There are other reasons why a contract may not be enforceable, such as an illegal contract. For instance, if one party is a minor, the contract is voidable. A minor, or someone that does not have the mental capacity, is not enforceable even if the parties agreed to the terms, conditions, and the agreement is signed. Another example of an unenforceable contract or a partially enforceable contract is an employment agreement that contains a non-compete clause. In Texas, non-compete agreement is only enforceable if it is limited in time, in scope, and is not so restricted that it impedes the employee’s ability to work in his or her trade. If the portion of the contract is found unenforceable, but that the rest of the agreement is enforceable, the unenforceable portion of the contract will be revised by the court to comport with established law or omitted altogether. The Houston Contract Lawyers and the Southwest Houston Contract Attorneys at The Law Offices of Steven Tuan Pham will often insert a “savings clause" to protect the integrity of your contract. A savings clause preserves the rest of the contract when one section is found unenforceable; however, the court can also independently make the decision to exclude portions of the contract and enforce the rest.
Finally, an enforceable contract must also be in compliance with the “Statute of Fraud.” The statute of frauds prevent fraudulent and frivolous claims of breach of contract. Unfortunately, unless a person consults an attorney, he or she may not know that the oral contract is in violation of the statutes of fraud. So, what are the requirements under the statutes of fraud? The statutes of fraud require that certain of contracts must be in writing. These include contracts related to real estate, contracts in which it could take longer than 1 year to complete, contracts that are related to a marriage (premarital agreements and post marital contracts), contract for goods that are over $5,000, contract by an executor of a will to pay a debt, and contracts that act as surety (guarantors) for debts. A person who uses the statute of frauds as a defense of a contract has a burden of proof. An admission of the existence of a contract may not use it as a defense. Further, if a party acts in conformity to the alleged contract, then the party cannot bring a defense that no contract existed or that the contract violates the statute of fraud.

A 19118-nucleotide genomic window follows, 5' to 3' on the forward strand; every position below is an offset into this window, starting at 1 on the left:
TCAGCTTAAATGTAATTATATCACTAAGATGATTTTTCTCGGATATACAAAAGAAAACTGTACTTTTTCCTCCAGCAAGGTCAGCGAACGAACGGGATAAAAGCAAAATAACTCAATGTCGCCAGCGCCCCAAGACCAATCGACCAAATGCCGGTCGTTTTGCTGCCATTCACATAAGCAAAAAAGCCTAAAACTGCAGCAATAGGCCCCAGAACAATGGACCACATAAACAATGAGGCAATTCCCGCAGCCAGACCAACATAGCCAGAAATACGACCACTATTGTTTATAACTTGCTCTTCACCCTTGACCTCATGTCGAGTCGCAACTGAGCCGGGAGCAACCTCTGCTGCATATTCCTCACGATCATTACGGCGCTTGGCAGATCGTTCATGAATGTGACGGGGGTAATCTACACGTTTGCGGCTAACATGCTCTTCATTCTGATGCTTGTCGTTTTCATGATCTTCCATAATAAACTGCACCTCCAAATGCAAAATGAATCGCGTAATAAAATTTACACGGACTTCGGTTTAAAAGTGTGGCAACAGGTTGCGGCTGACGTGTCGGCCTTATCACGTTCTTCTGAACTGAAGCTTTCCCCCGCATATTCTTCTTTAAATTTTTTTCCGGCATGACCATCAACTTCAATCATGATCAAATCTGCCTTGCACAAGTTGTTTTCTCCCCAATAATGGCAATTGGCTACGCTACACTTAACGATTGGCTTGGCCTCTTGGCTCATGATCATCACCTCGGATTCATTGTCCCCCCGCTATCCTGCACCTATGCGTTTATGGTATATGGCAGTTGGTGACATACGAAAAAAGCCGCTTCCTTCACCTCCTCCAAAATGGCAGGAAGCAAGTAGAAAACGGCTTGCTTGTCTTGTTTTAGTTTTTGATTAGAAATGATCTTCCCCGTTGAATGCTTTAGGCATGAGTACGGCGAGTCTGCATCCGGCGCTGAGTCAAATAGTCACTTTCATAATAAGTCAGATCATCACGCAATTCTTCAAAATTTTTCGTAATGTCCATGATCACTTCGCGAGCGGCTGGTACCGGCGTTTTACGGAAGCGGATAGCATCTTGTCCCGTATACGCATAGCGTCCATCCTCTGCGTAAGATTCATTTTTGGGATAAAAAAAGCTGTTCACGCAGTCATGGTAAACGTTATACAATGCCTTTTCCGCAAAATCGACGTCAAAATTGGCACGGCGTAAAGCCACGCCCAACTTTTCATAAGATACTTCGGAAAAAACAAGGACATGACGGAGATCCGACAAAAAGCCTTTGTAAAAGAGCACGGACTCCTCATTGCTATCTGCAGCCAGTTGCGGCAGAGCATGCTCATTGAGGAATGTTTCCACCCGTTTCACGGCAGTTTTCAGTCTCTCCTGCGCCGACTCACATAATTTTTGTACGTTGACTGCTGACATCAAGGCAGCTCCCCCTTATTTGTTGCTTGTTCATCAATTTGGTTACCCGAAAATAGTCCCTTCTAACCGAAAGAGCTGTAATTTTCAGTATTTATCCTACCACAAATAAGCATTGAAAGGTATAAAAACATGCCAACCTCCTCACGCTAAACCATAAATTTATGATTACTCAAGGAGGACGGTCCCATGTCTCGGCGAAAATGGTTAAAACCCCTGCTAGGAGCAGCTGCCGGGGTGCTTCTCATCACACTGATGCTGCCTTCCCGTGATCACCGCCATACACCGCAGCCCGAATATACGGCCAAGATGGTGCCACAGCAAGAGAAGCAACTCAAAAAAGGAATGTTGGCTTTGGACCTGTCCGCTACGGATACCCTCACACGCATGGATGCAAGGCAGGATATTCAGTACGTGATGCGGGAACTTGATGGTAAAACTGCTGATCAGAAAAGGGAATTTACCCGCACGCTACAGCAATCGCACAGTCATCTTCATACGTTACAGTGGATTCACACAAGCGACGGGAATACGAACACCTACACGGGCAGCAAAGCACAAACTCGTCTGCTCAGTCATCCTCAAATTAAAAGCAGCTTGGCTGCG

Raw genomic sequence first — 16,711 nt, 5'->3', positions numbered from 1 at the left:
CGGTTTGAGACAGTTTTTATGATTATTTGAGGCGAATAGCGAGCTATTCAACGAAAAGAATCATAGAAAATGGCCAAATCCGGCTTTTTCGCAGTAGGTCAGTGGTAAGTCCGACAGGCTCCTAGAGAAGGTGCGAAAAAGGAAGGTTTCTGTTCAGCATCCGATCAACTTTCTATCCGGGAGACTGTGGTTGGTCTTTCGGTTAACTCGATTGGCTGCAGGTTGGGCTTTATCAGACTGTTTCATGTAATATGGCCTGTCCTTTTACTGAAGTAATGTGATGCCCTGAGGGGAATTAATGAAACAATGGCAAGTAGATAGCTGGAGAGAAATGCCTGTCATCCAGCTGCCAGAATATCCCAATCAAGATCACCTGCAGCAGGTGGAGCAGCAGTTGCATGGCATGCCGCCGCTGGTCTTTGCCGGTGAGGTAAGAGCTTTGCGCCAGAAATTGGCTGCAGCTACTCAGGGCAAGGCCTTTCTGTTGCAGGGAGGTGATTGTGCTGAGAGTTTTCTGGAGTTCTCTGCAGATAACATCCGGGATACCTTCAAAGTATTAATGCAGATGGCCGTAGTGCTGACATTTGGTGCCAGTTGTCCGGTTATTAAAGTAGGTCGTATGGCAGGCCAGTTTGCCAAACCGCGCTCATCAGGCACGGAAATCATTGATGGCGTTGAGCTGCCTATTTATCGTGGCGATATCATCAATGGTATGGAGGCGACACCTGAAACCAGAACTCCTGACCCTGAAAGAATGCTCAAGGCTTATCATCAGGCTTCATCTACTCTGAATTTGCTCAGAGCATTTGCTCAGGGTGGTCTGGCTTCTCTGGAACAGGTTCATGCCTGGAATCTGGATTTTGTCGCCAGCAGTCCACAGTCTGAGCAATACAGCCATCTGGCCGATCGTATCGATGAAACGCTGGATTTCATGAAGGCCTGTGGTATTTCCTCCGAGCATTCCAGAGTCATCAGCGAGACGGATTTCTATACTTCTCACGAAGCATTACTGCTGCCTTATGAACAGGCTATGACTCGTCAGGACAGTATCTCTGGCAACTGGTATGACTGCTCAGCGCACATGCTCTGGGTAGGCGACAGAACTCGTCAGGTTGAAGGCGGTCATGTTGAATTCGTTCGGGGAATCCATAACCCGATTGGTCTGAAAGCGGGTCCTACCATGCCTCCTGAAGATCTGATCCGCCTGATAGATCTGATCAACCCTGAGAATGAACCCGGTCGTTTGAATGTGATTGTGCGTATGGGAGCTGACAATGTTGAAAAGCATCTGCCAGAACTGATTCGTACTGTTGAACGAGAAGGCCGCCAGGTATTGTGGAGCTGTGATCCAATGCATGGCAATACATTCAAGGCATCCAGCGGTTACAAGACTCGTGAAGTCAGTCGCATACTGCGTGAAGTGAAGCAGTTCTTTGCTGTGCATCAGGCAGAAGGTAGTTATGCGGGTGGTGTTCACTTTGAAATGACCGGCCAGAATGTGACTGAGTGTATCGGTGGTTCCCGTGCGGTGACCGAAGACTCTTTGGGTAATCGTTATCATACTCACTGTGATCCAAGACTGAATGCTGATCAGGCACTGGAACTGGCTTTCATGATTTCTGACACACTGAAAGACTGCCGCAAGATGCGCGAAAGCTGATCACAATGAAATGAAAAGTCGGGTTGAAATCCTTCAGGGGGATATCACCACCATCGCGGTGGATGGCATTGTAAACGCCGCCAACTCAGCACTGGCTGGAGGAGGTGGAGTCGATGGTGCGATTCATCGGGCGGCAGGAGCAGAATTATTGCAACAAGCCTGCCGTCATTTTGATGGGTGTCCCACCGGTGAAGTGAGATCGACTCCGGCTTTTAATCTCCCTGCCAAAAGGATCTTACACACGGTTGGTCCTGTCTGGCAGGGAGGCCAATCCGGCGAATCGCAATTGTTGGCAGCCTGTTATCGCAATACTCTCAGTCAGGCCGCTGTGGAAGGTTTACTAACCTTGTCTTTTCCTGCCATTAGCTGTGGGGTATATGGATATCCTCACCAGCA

If you believe that you have entered into an contract and the other party may have breached the contract, please feel free to contact the Houston Contract Attorneys or a Southwest Houston Commercial Litigation Lawyers at The Law Offices of Steven Tuan Pham Our experienced Houston Contract Attorneys and our Breach of Contract Attorneys can review your contracts, answering your questions and concerns, and offer our legal opinion regarding contract, the alleged breach, and suggest a course of action to resolve your legal issues. While contracts may appear either black or white, in reality most contracts contain various shades of gray that are left to interpretation by the parties and perhaps ultimately by a court. If you have questions about what the contract means, do not enter into the agreement before you have consulted a competent West Houston Contract Litigation Attorney or a Houston Contract Dispute Lawyer at The Law Offices of Steven Tuan Pham
Each commercial litigation suit is unique depending on the fact and the contract, if any, in which you agreed and signed with the opposing party. The requirements and the level of proof may vary from one type of action to another. You should NOT rely on the information on of this web site in replacing a personal consultation with an experienced Houston Contract Litigation Lawyers and the West Houston Contract Litigation Attorneys at The Law Offices of Steven Tuan Pham There may be legal issues in which you may not be aware. Please feel free to contact our Houston Commercial Litigation Attorneys and our Houston Business Litigation Lawyers at the Law Offices of Steven Tuan Pham today at 713-517-6645 or complete our Contact Form.